The South Siders have now won five of their last seven games, and won back-to-back series for the first time in nearly two months. They're now 2.5 games behind the Blue Jays for the second Wild Card spot and are playing much better baseball as they head toward the All-Star break.

Hear what JJ Stankevitz and Siera Santos had to say about their big week, as well as their upcoming three-game series against the Twins, in this week's Honda Road Ahead video above.

White Sox win consecutive series for first time since late April

White Sox win consecutive series for first time since late April

The White Sox have been adamant the baseball they’ve played the past six weeks isn’t far removed from their torrid start to the season.

Now they have something to show for it.

Courtesy of a 5-2 win over the Toronto Blue Jays on Sunday afternoon at U.S. Cellular Field, the White Sox have back-to-back series victories for the first time since they swept the Texas Rangers and Toronto two months ago. With five wins in their last seven tries, the White Sox improved to 38-38 as they head into a much-needed day off.

“It’s huge,” said outfielder J.B. Shuck, whose second homer in as many days provided an insurance run in the bottom of the eighth. “You feel kind of a weight lifted off the shoulders in the clubhouse. We’ve been grinding. Even some of our losses, we’ve been in games. We’ve come back, we’ve given ourselves a chance and one thing here or there kind of led us to losing and now it’s starting to work for us a little bit.”

A week ago the White Sox were coming off yet another demoralizing road sweep against an AL Central opponent. They had played well in two of three contests against the Cleveland Indians but came up empty. That sweep followed one at the Detroit Tigers earlier in the month and another previous one during a hellish May weekend in Kansas City.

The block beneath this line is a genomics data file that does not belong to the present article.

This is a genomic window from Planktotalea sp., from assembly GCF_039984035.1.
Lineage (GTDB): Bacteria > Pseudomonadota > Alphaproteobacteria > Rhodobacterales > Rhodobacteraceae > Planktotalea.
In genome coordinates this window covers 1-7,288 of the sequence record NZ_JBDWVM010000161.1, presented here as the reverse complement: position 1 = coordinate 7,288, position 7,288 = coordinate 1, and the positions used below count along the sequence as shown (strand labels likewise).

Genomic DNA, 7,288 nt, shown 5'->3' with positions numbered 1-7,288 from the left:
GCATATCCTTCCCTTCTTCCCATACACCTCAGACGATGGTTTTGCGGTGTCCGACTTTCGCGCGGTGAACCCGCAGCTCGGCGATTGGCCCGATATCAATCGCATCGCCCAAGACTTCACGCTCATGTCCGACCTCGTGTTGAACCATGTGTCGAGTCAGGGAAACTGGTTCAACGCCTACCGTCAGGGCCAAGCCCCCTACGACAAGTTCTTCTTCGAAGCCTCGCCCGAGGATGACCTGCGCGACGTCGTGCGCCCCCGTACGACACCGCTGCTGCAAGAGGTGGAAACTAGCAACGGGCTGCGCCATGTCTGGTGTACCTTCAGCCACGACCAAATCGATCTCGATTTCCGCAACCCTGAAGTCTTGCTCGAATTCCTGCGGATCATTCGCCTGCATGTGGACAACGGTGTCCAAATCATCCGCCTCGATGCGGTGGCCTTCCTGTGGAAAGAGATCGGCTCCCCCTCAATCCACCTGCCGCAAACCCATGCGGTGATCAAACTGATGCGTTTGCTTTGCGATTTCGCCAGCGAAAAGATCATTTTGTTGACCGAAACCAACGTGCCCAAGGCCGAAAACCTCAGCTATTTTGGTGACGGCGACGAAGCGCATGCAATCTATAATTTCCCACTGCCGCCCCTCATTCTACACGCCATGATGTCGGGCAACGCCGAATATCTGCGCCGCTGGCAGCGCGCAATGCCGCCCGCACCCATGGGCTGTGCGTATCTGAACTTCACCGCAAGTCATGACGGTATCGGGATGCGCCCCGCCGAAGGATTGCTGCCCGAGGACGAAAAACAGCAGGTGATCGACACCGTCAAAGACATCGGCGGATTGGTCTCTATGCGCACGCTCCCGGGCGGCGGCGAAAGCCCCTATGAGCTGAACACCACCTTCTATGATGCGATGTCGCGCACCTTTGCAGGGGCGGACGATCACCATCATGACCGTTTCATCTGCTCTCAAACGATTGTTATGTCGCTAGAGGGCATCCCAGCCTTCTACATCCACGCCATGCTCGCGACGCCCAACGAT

But starting with an extra-innings win at the Boston Red Sox on Monday night, the White Sox have started to put things together more consistently than they had of late.

They capitalized on good pitching in the first two victories over the Red Sox and then the offense did the heavy lifting in an 8-6 win on Wednesday. Though they didn’t close out a sweep of Boston, the White Sox carried it over to their home series against Toronto.

“We need some of those,” said closer David Robertson, who retired the side on 10 pitches in the ninth to convert his 20th save. “When you get your butt kicked and you get swept in places, you gotta come home and win some games. We’re playing a lot better baseball. We’re pitching better. Hopefully it continues and we stay strong.”

Sunday’s victory was full of quality play in all aspects for the White Sox.

-- Chris Sale was dominant for seven of eight innings and earned his 13th victory in 15 decisions.

-- Robertson’s inning aside, Sale gave the bullpen another critical day of rest.

“It’s kind of relaxing,” reliever Zach Duke said.

-- Beginning with Adam Eaton’s major-league leading 10th outfield assist in the first inning, the defense turned in several big plays behind Sale, including double plays in the fourth and seventh.

-- The offense provided several timely hits, whether Melky Cabrera’s two-out RBI single in the third or Shuck’s solo homer to increase the lead back to three runs in the eighth.

Now the White Sox have a day to rest before they continue their homestand on Tuesday with the first of three against the Minnesota Twins.

“I like the way we're playing,” White Sox manager Robin Ventura said. “I think offensively, we're swinging it a little bit, doing some things, and playing defense along with it. That's a good sign for us to be able to continue to do that. Pitchers are getting back to being healthy and getting after it. I like the way this is headed. I like the fire that these guys have shown and bouncing back in some tough situations.”